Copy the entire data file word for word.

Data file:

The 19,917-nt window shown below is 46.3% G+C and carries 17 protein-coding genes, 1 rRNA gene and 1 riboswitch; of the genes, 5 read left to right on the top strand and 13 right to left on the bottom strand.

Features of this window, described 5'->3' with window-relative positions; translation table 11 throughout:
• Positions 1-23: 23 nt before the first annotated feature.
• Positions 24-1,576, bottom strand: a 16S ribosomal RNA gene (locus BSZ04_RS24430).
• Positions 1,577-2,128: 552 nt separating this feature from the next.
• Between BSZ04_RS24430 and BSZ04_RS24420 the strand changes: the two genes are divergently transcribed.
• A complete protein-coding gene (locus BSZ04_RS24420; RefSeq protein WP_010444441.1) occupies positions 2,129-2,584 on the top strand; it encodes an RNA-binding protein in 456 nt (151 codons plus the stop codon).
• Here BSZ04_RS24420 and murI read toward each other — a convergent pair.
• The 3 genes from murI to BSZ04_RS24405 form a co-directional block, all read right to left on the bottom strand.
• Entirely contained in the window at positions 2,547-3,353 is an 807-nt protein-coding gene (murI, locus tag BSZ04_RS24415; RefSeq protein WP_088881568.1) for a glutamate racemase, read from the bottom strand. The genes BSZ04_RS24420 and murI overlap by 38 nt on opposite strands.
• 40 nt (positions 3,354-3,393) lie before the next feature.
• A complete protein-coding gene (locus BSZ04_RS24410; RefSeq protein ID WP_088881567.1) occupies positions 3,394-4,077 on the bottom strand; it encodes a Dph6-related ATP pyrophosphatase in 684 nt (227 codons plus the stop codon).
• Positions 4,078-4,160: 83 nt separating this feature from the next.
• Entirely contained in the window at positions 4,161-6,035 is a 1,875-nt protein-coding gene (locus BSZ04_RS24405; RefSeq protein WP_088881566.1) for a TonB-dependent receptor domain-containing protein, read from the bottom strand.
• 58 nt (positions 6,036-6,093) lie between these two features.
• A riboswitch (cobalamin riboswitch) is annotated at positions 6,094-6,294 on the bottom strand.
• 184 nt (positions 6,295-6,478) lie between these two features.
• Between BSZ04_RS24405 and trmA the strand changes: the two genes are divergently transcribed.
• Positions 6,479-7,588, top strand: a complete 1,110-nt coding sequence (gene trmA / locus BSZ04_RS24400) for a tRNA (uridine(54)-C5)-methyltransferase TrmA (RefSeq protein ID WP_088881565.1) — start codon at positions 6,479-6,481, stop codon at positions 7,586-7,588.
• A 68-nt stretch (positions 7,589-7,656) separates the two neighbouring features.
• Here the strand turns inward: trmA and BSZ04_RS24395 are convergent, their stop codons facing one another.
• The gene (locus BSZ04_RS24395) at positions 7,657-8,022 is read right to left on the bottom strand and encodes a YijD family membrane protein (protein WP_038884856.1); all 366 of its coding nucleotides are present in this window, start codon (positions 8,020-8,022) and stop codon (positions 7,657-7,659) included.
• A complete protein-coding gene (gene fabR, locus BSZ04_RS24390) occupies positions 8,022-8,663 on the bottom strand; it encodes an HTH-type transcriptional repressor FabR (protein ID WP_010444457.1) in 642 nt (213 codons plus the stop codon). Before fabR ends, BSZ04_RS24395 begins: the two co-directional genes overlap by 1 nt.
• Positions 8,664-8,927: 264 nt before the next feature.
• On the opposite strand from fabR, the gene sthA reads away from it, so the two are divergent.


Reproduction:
The 19,917-nt window shown below is 46.3% G+C and carries 17 protein-coding genes, 1 rRNA gene and 1 riboswitch; of the genes, 5 read left to right on the top strand and 13 right to left on the bottom strand.

Features of this window, described 5'->3' with window-relative positions; translation table 11 throughout:
• Positions 1-23: 23 nt before the first annotated feature.
• Positions 24-1,576, bottom strand: a 16S ribosomal RNA gene (locus BSZ04_RS24430).
• Positions 1,577-2,128: 552 nt separating this feature from the next.
• Between BSZ04_RS24430 and BSZ04_RS24420 the strand changes: the two genes are divergently transcribed.
• A complete protein-coding gene (locus BSZ04_RS24420; RefSeq protein WP_010444441.1) occupies positions 2,129-2,584 on the top strand; it encodes an RNA-binding protein in 456 nt (151 codons plus the stop codon).
• Here BSZ04_RS24420 and murI read toward each other — a convergent pair.
• The 3 genes from murI to BSZ04_RS24405 form a co-directional block, all read right to left on the bottom strand.
• Entirely contained in the window at positions 2,547-3,353 is an 807-nt protein-coding gene (murI, locus tag BSZ04_RS24415; RefSeq protein WP_088881568.1) for a glutamate racemase, read from the bottom strand. The genes BSZ04_RS24420 and murI overlap by 38 nt on opposite strands.
• 40 nt (positions 3,354-3,393) lie before the next feature.
• A complete protein-coding gene (locus BSZ04_RS24410; RefSeq protein ID WP_088881567.1) occupies positions 3,394-4,077 on the bottom strand; it encodes a Dph6-related ATP pyrophosphatase in 684 nt (227 codons plus the stop codon).
• Positions 4,078-4,160: 83 nt separating this feature from the next.
• Entirely contained in the window at positions 4,161-6,035 is a 1,875-nt protein-coding gene (locus BSZ04_RS24405; RefSeq protein WP_088881566.1) for a TonB-dependent receptor domain-containing protein, read from the bottom strand.
• 58 nt (positions 6,036-6,093) lie between these two features.
• A riboswitch (cobalamin riboswitch) is annotated at positions 6,094-6,294 on the bottom strand.
• 184 nt (positions 6,295-6,478) lie between these two features.
• Between BSZ04_RS24405 and trmA the strand changes: the two genes are divergently transcribed.
• Positions 6,479-7,588, top strand: a complete 1,110-nt coding sequence (gene trmA / locus BSZ04_RS24400) for a tRNA (uridine(54)-C5)-methyltransferase TrmA (RefSeq protein ID WP_088881565.1) — start codon at positions 6,479-6,481, stop codon at positions 7,586-7,588.
• A 68-nt stretch (positions 7,589-7,656) separates the two neighbouring features.
• Here the strand turns inward: trmA and BSZ04_RS24395 are convergent, their stop codons facing one another.
• The gene (locus BSZ04_RS24395) at positions 7,657-8,022 is read right to left on the bottom strand and encodes a YijD family membrane protein (protein WP_038884856.1); all 366 of its coding nucleotides are present in this window, start codon (positions 8,020-8,022) and stop codon (positions 7,657-7,659) included.
• A complete protein-coding gene (gene fabR, locus BSZ04_RS24390) occupies positions 8,022-8,663 on the bottom strand; it encodes an HTH-type transcriptional repressor FabR (protein ID WP_010444457.1) in 642 nt (213 codons plus the stop codon). Before fabR ends, BSZ04_RS24395 begins: the two co-directional genes overlap by 1 nt.
• Positions 8,664-8,927: 264 nt before the next feature.
• On the opposite strand from fabR, the gene sthA reads away from it, so the two are divergent.